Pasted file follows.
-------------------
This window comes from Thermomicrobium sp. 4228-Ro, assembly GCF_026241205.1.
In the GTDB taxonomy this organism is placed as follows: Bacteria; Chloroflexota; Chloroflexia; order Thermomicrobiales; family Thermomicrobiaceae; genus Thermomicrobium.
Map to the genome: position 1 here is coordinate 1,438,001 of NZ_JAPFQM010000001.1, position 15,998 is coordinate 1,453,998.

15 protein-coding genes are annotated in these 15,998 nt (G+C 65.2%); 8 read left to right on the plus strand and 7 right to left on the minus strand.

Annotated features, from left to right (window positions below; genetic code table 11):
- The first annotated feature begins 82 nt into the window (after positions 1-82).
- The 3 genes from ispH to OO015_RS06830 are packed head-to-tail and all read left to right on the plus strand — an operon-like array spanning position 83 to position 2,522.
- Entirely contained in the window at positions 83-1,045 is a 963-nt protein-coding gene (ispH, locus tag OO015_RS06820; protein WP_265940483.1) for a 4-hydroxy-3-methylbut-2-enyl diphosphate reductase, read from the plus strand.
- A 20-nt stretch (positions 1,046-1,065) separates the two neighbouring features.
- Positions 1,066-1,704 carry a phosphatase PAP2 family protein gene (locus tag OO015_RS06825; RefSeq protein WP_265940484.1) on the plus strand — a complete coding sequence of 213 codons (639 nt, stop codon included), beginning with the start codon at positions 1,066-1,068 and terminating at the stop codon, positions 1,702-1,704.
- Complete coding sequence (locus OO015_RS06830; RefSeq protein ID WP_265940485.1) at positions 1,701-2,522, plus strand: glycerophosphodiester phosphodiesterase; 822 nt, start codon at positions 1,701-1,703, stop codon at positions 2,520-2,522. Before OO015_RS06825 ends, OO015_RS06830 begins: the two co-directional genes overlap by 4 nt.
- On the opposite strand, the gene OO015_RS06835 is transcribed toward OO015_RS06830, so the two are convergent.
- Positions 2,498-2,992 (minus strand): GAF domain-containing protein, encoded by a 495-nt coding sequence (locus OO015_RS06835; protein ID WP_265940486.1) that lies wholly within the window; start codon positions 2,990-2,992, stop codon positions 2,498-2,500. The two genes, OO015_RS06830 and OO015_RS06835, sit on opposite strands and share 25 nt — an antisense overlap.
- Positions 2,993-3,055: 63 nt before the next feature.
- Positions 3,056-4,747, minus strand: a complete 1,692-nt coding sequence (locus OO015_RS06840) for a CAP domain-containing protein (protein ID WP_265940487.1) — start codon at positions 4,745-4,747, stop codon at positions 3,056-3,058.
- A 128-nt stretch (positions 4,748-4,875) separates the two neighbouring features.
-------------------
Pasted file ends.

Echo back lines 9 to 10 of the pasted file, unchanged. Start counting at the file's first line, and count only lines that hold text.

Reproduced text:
- A 20-nt stretch (positions 1,046-1,065) separates the two neighbouring features.
- Positions 1,066-1,704 carry a phosphatase PAP2 family protein gene (locus tag OO015_RS06825; RefSeq protein WP_265940484.1) on the plus strand — a complete coding sequence of 213 codons (639 nt, stop codon included), beginning with the start codon at positions 1,066-1,068 and terminating at the stop codon, positions 1,702-1,704.